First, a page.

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Audio Book News
By Jonathan Lowe

November 2007

by Jonathan Lowe

First up this month is longtime radio dramatist Garrison Keillor, among the funniest men I've ever interviewed. Heard nationwide by travelers everywhere, this host of the Prairie Home Companion possesses the gift of creating--spontaneously--characters who possess all the eccentricities inherent in Scandinavian immigrants and depressed, old school Lutherans. His latest, PONTOON, is a novel of just such inventions, born of rigorous observation and a nostalgia for small town America. But you need a framework for such rambling humor, so here the town of Lake Wobegon is planning a wedding that includes a flying Elvis and a pontoon boat (symbolic for newlyweds "about to take a journey.") To spice up the proceedings, a delegation of "renegade Lutheran pastors" have arrived from Denmark. and while one old biddy is preparing to die, her daughter is more interested in having a dalliance at the Romero Motel. Often compared to Mark Twain, Keillor also reads the novel, which is more like a series of vignettes--wry, ironic, and full of calculated surprise. His now legendary voice drifts, sometimes wearily, among all these shipwrecked souls like a pilot out of life preservers. And yet there is empathy and identity here, rather than pity, and so in his own way Garrison points out that any victims among the residents are floating in a pond, not an ocean. Chronicling their innocent insanity with long practiced timing, Keillor ultimately reveals how invisible we can be to each other--and to ourselves. (Highbridge Audio; 8 hours unabridged) AMAZON

Lorna Landvik is author of a bestseller with the offbeat title "Angry Housewives Eating Bon Bons." Her new novel THE VIEW FROM MOUNT JOY is not quite as eccentric, but as read by the ideally matched Robertson Dean, is more universal and therefore endearing. The story follows Joe Anderson, a teen hockey player who grows up to be a town grocer, while the girl he lusted for in high school moves on to become rich and famous. Joe has settled down and settled in, yet he still yearns for what might have been with the seductive Kristi Casey. . . until Kristi returns to town one day, and Joe realizes that his own life is the more meaningful. It's an old story with a modern retelling, and yet somehow, either by chance (or by what I hope is deliberate choice), the teller of the tale has been picked for his ability to elevate and enliven the text with his unusually sensitive yet self-assured delivery. (Random House Audio; 5 hours abridged) AMAZON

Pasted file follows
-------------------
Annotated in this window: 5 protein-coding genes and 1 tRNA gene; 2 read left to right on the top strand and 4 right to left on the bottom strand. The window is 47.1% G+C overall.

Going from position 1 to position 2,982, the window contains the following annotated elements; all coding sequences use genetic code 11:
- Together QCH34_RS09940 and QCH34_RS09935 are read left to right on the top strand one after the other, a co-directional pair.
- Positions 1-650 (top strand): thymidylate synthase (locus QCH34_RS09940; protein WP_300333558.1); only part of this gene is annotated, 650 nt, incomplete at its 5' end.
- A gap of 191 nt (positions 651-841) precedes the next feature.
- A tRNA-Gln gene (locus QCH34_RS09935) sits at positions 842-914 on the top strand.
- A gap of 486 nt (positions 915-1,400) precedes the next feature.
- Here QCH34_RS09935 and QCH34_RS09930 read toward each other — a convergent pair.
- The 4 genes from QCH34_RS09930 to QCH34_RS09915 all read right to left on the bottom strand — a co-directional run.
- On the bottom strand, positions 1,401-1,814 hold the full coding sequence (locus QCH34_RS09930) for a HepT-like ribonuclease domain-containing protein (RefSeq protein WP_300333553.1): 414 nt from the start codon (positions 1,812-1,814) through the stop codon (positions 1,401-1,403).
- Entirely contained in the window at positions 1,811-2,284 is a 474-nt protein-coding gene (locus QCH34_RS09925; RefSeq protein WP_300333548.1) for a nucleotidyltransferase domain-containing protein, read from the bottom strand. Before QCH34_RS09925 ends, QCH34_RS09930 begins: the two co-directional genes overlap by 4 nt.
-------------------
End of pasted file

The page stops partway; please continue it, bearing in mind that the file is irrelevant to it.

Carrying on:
Next, Dick Francis is up for yet another horse racing linked mystery titled DEAD HEAT, written with his son, about a restauranteur named Max Moreton, whose latest catering job goes awry when undercooked kidney beans cause illness, and threaten his next job--an exclusive luncheon for guests at a high stakes horse race. When that race is terrorized by a bombing, Max's complications multiply, and lead to an investigation involving the transport of drugs inside the wombs of mares. The story moves slowly, as most "cosy" English mysteries do, but the benefit of moving slowly is that one has time to notice the scenery. Helping with that is narrator Martin Jarvis, whose inimitable poise and inflection give the tale a stately and refined aura. Jarvis is not only a character actor in Hollywood, after all, but is also invested with the Order of the British Empire for his services to drama. (Penguin Audio; 10 hours unabridged) AMAZON

Can anyone fault DUNE, one of the most beloved classics of science fiction? True, there have been other performances than the current 2007 release from Audio Renaissance. Imitators of the original story have been many as well--both in film and on TV. So is there anything to criticize in this latest production, whose audio values include the talents of narrators Simon Vance, Scott Brick, Euan Morton and Orlagh Cassidy, among others? Not really. Particularly intriguing is the occasional introduction of quotes, offset by moody music, that punctuate the production. Although I still puzzle on Frank Herbert's choice of the names "Paul" and "Jessica" and "Duncan," and his borrowing of Shakespearean entanglements and ambience, yet if you're going to borrow from anyone for a epic story, who better than the Immortal Bard of Avon? Certainly Star Wars borrowed from Dune, as its more modern influence. As you may know, the continuing saga of Dune neither starts nor ends with Paul Atreides as the Muad'Dib duke who commands the sand worms of Arrakis, and although the star of the movie version is now acting on "Desperate Housewives," the award winning original novel--if not the entire series on audio--will outlive any shallow television series. As true literature usually does. (Audio Renaissance; 22 hours unabridged)

Finally, C. J. Box has penned an unusual mystery in FREE FIRE, about a lawyer who kills four environmental activists in Yellowstone National Park, then walks away on a technicality involving a slice of land where the murders occurred--a "free fire zone" of overlapping jurisdictions, where a jury cannot be found since no one lives there. When public outcry begins to burn his ears, the governor hires former game warden Joe Pickett to investigate, and the solution to the how and why of the crime involves investigating Yellowstone itself. Narrator here is actor David Chandler, whose straightforward approach rings true as a documentary-like unfolding of the story. At times you feel like John Wayne is narrating, without the accent. Luckily, the tale is not unbefitting for John Wayne, so a reader the likes of mystery specialist Richard Ferrone isn't required. (Recorded Books; 10 3/4 hours unabridged) AMAZON

2007 Past Columns


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